This, of course, is precisely what the debate around the Reinhart-Rogoff study has degenerated into. Media commentators are not so much interested in the contentious nature of these studies as much as they are interested in the question as to whether Reinhart and Rogoff have engaged in some sort of mistranslation of their Septuagint. It is not that we should distrust such broad statistical studies generally, but simply that Reinhart and Rogoff are False Prophets – and that we need only await the True Prophets to guide humanity to prosperity.
Ironically, this was not the intention of the critics. In their Financial Times article derived from their critique of the Reinhart-Rogoff study, Robert Pollin and Michael Ash raise the same points as Keynes had in his critique of econometrics – although in order to find it one must know how to look for it. Pollin and Ash write:
But we cannot count on [the results of our own study] being true under all, or even most, circumstances. Are we considering the US demobilisation after the second world war or New Zealand experiencing a severe one-year recession? Our evidence shows that one needs to ask these and similar questions, including whether slow growth was the cause or consequence of higher public debt, before we can draw meaningful conclusions.
Pollin and Ash, being good Post-Keynesian economists who have likely read Keynes’ critiques of econometric and statistical studies, recognise well that simply throwing decades of heterogeneous historical data into a statistical blender and then proclaiming the mush that results as some sort of Grand Truth for the absurdity that it is. They are well aware that when it comes to history context is key; a severe one-year recession in New Zealand in the late-1950s is such a different historical constellation than demobilisation in the US after WWII that to compare them in simple statistical terms is patently absurd.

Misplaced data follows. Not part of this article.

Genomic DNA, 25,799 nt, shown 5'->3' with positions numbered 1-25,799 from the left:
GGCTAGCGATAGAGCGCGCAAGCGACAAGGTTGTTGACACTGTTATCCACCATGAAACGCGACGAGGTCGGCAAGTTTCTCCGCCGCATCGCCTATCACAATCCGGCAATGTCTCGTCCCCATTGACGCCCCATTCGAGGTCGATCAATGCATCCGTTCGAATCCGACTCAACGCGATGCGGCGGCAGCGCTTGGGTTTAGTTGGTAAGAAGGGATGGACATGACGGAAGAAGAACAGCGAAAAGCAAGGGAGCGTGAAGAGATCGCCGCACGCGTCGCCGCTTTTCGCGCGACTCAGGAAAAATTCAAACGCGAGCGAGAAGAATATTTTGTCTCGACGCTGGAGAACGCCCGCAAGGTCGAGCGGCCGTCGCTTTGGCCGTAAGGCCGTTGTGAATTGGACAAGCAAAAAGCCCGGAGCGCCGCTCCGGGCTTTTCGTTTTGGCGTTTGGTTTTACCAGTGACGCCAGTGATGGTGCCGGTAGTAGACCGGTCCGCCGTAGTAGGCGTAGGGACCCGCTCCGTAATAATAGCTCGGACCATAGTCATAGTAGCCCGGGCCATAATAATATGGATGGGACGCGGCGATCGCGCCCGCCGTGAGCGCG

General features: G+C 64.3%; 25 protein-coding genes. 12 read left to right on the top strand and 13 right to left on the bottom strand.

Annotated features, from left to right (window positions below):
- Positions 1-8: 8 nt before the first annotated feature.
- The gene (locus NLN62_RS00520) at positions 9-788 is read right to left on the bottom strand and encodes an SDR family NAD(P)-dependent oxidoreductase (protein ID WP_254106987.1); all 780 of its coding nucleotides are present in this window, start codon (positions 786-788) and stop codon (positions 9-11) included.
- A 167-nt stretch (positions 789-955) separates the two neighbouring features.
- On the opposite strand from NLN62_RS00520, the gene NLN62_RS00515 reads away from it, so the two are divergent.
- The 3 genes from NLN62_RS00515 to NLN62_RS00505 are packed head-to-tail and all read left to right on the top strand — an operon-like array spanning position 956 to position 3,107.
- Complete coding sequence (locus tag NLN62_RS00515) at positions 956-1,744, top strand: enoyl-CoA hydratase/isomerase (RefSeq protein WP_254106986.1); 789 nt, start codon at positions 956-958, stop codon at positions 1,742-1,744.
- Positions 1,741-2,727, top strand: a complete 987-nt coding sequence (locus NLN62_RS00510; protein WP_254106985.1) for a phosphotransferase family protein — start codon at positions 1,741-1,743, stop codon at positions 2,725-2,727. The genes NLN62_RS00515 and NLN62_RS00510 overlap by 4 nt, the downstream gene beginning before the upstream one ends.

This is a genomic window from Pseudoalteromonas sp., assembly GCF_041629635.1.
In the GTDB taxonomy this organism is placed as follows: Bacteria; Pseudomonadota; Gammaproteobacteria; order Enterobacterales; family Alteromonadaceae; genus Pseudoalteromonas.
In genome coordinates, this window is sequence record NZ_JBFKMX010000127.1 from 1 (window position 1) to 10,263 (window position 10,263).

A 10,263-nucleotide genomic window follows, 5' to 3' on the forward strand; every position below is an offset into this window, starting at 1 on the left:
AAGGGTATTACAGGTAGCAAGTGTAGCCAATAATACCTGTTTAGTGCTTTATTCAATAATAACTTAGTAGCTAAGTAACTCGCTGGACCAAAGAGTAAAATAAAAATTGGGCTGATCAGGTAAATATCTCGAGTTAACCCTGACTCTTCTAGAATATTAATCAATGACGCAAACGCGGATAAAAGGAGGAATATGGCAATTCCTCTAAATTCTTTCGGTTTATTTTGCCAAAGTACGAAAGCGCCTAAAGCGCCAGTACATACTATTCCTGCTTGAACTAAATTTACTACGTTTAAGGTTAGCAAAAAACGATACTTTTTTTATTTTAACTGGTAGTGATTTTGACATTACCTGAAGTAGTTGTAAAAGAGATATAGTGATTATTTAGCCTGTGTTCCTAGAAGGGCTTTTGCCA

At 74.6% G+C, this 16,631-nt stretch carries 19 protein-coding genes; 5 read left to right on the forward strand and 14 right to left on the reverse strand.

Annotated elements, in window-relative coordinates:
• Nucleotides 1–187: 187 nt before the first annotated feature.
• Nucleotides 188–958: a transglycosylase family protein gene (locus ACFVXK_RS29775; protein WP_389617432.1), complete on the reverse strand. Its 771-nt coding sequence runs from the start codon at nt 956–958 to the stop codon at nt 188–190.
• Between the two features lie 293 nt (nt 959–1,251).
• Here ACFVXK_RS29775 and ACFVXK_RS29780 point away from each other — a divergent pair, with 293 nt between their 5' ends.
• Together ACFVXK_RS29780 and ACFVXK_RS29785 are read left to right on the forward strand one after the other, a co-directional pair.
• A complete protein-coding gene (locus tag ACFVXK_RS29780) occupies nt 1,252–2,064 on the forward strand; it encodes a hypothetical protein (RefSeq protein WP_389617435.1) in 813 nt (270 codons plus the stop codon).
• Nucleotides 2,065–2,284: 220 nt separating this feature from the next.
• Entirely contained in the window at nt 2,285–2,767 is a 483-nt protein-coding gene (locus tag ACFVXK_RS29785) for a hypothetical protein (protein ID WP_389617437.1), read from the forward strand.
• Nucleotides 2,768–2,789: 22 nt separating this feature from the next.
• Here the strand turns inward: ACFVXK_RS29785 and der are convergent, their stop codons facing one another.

The irritating thing is that most economists and media commentators will admit this as being true, yet they will continue to engage with such nonsense regardless. After all, it is so much easier to comment on single numbers – however mysteriously arrived at – than it is to discuss complex historical constellations. In this regard not much has changed since the emergence of these statistical methods. At the end of his critique of econometrics Keynes recognised that the author, Professor Tinbergen, would likely admit that Keynes’ criticisms were valid yet carry on engaging in such pseudo-objective nonsense regardless:
I have a feeling that Prof. Tinbergen may agree with much of my comment, but that his reaction will be to engage another ten computors and drown his sorrows in arithmetic.
Keynes compared such statistical manipulation to black magic and alchemy in that he recognised what a powerful influence the idea of objective interpretations of manifestly subjective and context-dependent data could have over the minds of men. Today we would do well to keep this in mind as the dust settles on the Reinhart-Rogoff controversy and the whole edifice of the economic priesthood and its pseudo-scientific methods remain intact.
Yet it is only when this entire edifice is taken apart that we can even begin to consider how we might go about running our economies in any remotely rational way. Until then, there will be other Reinhart-Rogoff style studies; there will be other Excel spreadsheet mistakes; and there will be other misunderstood critics and hackneyed media controversies. Meanwhile unemployed workers rot on the dole queue; insulated academics teach mysticism in the classrooms; and the media proves itself time and again to be reliant on the very system it claims to place checks and balances upon.